Etymology
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Words related to district

dis- 
Origin and meaning of dis-

word-forming element of Latin origin meaning 1. "lack of, not" (as in dishonest); 2. "opposite of, do the opposite of" (as in disallow); 3. "apart, away" (as in discard), from Old French des- or directly from Latin dis- "apart, asunder, in a different direction, between," figuratively "not, un-," also "exceedingly, utterly." Assimilated as dif- before -f- and to di- before most voiced consonants.

The Latin prefix is from PIE *dis- "apart, asunder" (source also of Old English te-, Old Saxon ti-, Old High German ze-, German zer-). The PIE root is a secondary form of *dwis- and thus is related to Latin bis "twice" (originally *dvis) and to duo, on notion of "two ways, in twain" (hence "apart, asunder").

In classical Latin, dis- paralleled de- and had much the same meaning, but in Late Latin dis- came to be the favored form and this passed into Old French as des-, the form used for compound words formed in Old French, where it increasingly had a privative sense ("not"). In English, many of these words eventually were altered back to dis-, while in French many have been altered back to de-. The usual confusion prevails.

As a living prefix in English, it reverses or negatives what it is affixed to. Sometimes, as in Italian, it is reduced to s- (as in spend, splay, sport, sdain for disdain, and the surnames Spencer and Spence).

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strain (v.)

c. 1300, "tie, bind, fasten, gird," from present participle stem of Old French estreindre "bind tightly, clasp, squeeze," from Latin stringere (2) "draw tight, bind tight, compress, press together," from PIE root *streig- "to stroke, rub, press" (source also of Lithuanian strėgti "congeal, freeze, become stiff;" Greek strangein "twist;" Old High German strician "mends nets;" Old English streccian "to stretch;" German stramm, Dutch stram "stiff").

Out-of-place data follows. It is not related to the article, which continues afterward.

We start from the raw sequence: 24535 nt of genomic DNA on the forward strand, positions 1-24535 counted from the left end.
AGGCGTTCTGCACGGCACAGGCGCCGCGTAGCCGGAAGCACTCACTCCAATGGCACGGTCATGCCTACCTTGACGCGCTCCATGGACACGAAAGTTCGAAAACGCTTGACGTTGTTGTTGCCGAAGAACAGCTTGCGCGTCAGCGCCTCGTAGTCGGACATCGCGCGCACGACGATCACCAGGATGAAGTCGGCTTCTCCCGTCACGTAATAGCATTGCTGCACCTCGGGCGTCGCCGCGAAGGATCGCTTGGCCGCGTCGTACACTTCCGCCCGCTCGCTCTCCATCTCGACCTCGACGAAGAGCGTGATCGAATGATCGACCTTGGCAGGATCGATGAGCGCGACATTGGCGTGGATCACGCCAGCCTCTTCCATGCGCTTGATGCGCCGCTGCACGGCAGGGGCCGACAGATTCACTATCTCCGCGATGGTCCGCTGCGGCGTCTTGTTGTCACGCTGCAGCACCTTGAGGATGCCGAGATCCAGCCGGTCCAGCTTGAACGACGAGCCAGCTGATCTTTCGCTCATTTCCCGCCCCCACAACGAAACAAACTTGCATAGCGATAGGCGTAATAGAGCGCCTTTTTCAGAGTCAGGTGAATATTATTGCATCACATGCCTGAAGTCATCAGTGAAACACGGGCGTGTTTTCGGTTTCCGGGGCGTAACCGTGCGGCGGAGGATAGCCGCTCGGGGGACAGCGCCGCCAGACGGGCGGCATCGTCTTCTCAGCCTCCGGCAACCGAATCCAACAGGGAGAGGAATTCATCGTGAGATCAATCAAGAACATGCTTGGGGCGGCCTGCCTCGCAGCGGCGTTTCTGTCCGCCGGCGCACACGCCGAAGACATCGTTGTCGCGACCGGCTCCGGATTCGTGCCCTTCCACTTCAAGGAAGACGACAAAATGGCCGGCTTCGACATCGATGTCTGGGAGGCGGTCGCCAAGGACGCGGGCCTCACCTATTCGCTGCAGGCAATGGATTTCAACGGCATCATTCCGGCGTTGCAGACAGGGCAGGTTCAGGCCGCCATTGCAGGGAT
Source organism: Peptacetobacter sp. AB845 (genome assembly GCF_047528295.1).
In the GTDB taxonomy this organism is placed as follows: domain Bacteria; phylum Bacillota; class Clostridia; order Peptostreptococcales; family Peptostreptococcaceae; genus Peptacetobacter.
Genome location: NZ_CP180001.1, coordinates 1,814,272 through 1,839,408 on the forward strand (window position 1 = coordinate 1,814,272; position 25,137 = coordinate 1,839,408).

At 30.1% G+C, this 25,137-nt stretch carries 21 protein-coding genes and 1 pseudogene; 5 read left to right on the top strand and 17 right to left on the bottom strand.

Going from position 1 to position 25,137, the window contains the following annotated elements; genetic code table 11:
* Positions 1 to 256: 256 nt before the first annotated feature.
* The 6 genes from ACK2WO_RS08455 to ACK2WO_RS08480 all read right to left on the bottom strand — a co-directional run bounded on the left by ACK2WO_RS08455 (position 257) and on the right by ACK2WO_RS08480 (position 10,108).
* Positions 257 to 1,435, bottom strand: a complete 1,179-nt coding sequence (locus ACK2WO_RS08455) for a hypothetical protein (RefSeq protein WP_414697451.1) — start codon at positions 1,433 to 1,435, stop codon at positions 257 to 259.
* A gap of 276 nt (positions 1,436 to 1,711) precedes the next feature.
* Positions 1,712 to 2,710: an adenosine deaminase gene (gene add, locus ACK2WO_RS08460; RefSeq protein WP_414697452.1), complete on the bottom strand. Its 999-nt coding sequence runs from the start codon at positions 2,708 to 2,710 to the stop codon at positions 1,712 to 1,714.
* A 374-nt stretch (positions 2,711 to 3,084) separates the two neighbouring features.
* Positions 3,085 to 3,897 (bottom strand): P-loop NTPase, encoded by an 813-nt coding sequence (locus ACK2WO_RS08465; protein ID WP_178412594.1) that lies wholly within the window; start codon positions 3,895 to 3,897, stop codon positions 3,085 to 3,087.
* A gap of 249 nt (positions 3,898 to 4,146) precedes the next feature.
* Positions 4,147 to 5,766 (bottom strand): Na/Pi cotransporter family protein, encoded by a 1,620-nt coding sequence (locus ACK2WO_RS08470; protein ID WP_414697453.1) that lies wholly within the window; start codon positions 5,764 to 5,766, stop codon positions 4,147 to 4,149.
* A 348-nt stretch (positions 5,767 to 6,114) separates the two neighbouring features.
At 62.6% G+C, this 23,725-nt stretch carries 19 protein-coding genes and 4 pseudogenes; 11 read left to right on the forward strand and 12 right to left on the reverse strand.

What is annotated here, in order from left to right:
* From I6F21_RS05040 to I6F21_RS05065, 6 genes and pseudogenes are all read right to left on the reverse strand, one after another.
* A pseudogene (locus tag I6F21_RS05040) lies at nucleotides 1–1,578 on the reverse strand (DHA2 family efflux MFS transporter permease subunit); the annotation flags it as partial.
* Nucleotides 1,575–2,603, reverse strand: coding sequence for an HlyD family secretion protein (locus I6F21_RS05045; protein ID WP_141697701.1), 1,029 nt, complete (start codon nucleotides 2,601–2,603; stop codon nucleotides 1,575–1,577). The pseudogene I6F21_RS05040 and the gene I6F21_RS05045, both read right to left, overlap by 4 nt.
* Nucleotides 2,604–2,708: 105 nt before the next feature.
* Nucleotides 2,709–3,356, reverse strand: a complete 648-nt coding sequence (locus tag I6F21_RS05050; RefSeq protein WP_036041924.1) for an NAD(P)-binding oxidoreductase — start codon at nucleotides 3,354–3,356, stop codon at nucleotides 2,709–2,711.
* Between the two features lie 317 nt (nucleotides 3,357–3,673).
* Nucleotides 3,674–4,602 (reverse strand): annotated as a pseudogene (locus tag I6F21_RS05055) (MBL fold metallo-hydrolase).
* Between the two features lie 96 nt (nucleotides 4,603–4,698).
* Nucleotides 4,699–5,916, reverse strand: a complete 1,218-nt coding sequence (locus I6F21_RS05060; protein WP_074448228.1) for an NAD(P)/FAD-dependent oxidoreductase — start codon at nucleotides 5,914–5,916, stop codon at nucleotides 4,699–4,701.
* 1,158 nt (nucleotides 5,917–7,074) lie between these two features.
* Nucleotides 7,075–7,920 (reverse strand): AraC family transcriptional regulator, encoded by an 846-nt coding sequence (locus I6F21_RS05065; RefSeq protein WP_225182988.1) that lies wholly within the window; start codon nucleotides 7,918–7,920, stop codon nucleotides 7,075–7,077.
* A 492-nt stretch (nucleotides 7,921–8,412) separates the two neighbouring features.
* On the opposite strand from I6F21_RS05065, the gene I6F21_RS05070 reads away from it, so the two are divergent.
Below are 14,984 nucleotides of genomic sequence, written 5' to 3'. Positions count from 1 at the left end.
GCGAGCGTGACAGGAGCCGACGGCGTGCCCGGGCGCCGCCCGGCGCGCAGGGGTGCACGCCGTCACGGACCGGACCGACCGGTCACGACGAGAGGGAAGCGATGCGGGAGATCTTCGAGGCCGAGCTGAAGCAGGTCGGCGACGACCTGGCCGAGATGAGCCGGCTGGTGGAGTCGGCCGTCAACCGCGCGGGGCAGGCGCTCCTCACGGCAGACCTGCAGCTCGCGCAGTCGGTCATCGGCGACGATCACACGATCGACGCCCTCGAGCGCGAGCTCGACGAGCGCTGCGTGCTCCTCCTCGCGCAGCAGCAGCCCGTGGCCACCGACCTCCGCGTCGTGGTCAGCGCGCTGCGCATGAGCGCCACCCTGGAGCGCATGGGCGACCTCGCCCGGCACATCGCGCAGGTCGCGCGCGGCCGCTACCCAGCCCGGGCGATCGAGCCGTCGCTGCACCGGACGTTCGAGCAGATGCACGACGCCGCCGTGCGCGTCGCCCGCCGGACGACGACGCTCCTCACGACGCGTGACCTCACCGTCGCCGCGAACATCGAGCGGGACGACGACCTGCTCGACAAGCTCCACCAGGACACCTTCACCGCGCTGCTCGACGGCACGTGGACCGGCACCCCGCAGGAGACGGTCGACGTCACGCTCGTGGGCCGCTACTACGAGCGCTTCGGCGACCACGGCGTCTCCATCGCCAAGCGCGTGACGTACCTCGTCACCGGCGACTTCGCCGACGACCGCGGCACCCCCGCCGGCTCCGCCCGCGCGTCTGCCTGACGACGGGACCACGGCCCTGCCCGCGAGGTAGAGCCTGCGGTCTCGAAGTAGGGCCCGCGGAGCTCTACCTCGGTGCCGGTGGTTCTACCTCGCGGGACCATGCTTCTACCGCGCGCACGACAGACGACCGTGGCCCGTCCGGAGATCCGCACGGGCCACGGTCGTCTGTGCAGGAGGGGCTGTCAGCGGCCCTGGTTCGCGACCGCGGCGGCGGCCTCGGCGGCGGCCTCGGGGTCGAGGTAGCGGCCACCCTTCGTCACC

From late 14c. as "tighten; make taut," also "exert oneself; overexert (a body part)," Sense of "press through a filter, put (a liquid) through a strainer" is from early 14c. (implied in strainer); that of "to stress beyond measure, carry too far, make a forced interpretation of" is from mid-15c. Related: Strained; straining.

distress (v.)

late 14c., distressen, "constrain or compel by pain, suffering, or other circumstances; harass," from Old French destresser "restrain, constrain; afflict, distress," from Vulgar Latin *districtiare "restraint, affliction, narrowness, distress," from Latin districtus, past participle of distringere "draw apart, hinder," also, in Medieval Latin "compel, coerce," from dis- "apart" (see dis-) + stringere "draw tight, press together" (see strain (v.)).

From c. 1400 as "afflict with mental or physical pain, make miserable." From early 15c. as "to damage;" specifically "damage a piece of furniture to make it appear older (and thus more valuable)" by 1926.

My particular job is "distressing" new furniture—banging, hammering and knocking it to give it the wear of time. This is not so easy a task as it seems. The smallest mistake may make all your work useless. In high-class "antiques" such as we carry, you have to satisfy not only the average person but people who go in for furniture as a hobby. ["It's a Wise Man Who Knows a Real Antique," Popular Science Monthly, June 1926]
Detroit 

city in Michigan, U.S., from French détroit, literally "straits," from Old French destreit (12c.), from Latin districtum, neuter of districtus (see district (n.)). A French fort was built there 1701. By 1918 the city name was synonymous with "U.S. automobile manufacturing."

redistrict (v.)

"divide or apportion (a state) again into districts; redraw the boundaries of districts," 1838, in U.S. political sense, from re- "again" + district. Related: Redistricted; redistricting.